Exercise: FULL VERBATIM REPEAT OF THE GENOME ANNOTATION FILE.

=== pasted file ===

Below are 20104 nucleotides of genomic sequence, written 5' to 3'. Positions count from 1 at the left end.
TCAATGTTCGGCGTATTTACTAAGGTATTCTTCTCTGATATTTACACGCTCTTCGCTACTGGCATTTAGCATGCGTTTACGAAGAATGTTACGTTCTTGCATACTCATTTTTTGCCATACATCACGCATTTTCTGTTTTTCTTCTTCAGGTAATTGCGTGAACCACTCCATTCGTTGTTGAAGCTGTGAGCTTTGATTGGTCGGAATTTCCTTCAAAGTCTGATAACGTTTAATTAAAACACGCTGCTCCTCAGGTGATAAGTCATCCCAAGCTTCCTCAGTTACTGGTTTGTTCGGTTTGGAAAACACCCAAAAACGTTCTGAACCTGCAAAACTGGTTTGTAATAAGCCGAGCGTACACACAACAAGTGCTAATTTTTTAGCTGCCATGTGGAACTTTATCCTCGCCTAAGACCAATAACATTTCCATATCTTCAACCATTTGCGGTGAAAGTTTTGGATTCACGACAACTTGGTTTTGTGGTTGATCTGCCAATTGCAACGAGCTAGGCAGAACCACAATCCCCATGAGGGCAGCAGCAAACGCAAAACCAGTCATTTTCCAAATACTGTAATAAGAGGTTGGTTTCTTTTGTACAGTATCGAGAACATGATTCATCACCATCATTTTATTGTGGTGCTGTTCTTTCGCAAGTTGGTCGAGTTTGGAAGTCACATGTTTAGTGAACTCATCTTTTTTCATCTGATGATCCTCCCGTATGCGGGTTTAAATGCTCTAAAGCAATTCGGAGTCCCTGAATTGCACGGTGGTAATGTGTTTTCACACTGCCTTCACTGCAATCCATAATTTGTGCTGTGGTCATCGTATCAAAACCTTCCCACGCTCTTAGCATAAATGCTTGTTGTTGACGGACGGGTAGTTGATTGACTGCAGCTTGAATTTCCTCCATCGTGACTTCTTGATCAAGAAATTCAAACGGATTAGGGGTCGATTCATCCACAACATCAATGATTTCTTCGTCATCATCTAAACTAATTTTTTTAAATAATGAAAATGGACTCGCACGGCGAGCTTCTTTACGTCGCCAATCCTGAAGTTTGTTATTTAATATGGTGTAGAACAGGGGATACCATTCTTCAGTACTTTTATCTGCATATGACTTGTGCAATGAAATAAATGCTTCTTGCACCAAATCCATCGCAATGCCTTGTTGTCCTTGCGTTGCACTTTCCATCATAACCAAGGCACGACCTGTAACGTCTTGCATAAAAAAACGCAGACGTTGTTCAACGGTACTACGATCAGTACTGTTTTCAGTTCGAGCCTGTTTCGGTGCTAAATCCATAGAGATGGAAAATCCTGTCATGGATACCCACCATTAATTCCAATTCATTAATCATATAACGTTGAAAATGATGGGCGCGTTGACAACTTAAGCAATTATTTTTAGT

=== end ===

Below are 20104 nucleotides of genomic sequence, written 5' to 3'. Positions count from 1 at the left end.
TCAATGTTCGGCGTATTTACTAAGGTATTCTTCTCTGATATTTACACGCTCTTCGCTACTGGCATTTAGCATGCGTTTACGAAGAATGTTACGTTCTTGCATACTCATTTTTTGCCATACATCACGCATTTTCTGTTTTTCTTCTTCAGGTAATTGCGTGAACCACTCCATTCGTTGTTGAAGCTGTGAGCTTTGATTGGTCGGAATTTCCTTCAAAGTCTGATAACGTTTAATTAAAACACGCTGCTCCTCAGGTGATAAGTCATCCCAAGCTTCCTCAGTTACTGGTTTGTTCGGTTTGGAAAACACCCAAAAACGTTCTGAACCTGCAAAACTGGTTTGTAATAAGCCGAGCGTACACACAACAAGTGCTAATTTTTTAGCTGCCATGTGGAACTTTATCCTCGCCTAAGACCAATAACATTTCCATATCTTCAACCATTTGCGGTGAAAGTTTTGGATTCACGACAACTTGGTTTTGTGGTTGATCTGCCAATTGCAACGAGCTAGGCAGAACCACAATCCCCATGAGGGCAGCAGCAAACGCAAAACCAGTCATTTTCCAAATACTGTAATAAGAGGTTGGTTTCTTTTGTACAGTATCGAGAACATGATTCATCACCATCATTTTATTGTGGTGCTGTTCTTTCGCAAGTTGGTCGAGTTTGGAAGTCACATGTTTAGTGAACTCATCTTTTTTCATCTGATGATCCTCCCGTATGCGGGTTTAAATGCTCTAAAGCAATTCGGAGTCCCTGAATTGCACGGTGGTAATGTGTTTTCACACTGCCTTCACTGCAATCCATAATTTGTGCTGTGGTCATCGTATCAAAACCTTCCCACGCTCTTAGCATAAATGCTTGTTGTTGACGGACGGGTAGTTGATTGACTGCAGCTTGAATTTCCTCCATCGTGACTTCTTGATCAAGAAATTCAAACGGATTAGGGGTCGATTCATCCACAACATCAATGATTTCTTCGTCATCATCTAAACTAATTTTTTTAAATAATGAAAATGGACTCGCACGGCGAGCTTCTTTACGTCGCCAATCCTGAAGTTTGTTATTTAATATGGTGTAGAACAGGGGATACCATTCTTCAGTACTTTTATCTGCATATGACTTGTGCAATGAAATAAATGCTTCTTGCACCAAATCCATCGCAATGCCTTGTTGTCCTTGCGTTGCACTTTCCATCATAACCAAGGCACGACCTGTAACGTCTTGCATAAAAAAACGCAGACGTTGTTCAACGGTACTACGATCAGTACTGTTTTCAGTTCGAGCCTGTTTCGGTGCTAAATCCATAGAGATGGAAAATCCTGTCATGGATACCCACCATTAATTCCAATTCATTAATCATATAACGTTGAAAATGATGGGCGCGTTGACAACTTAAGCAATTATTTTTAGT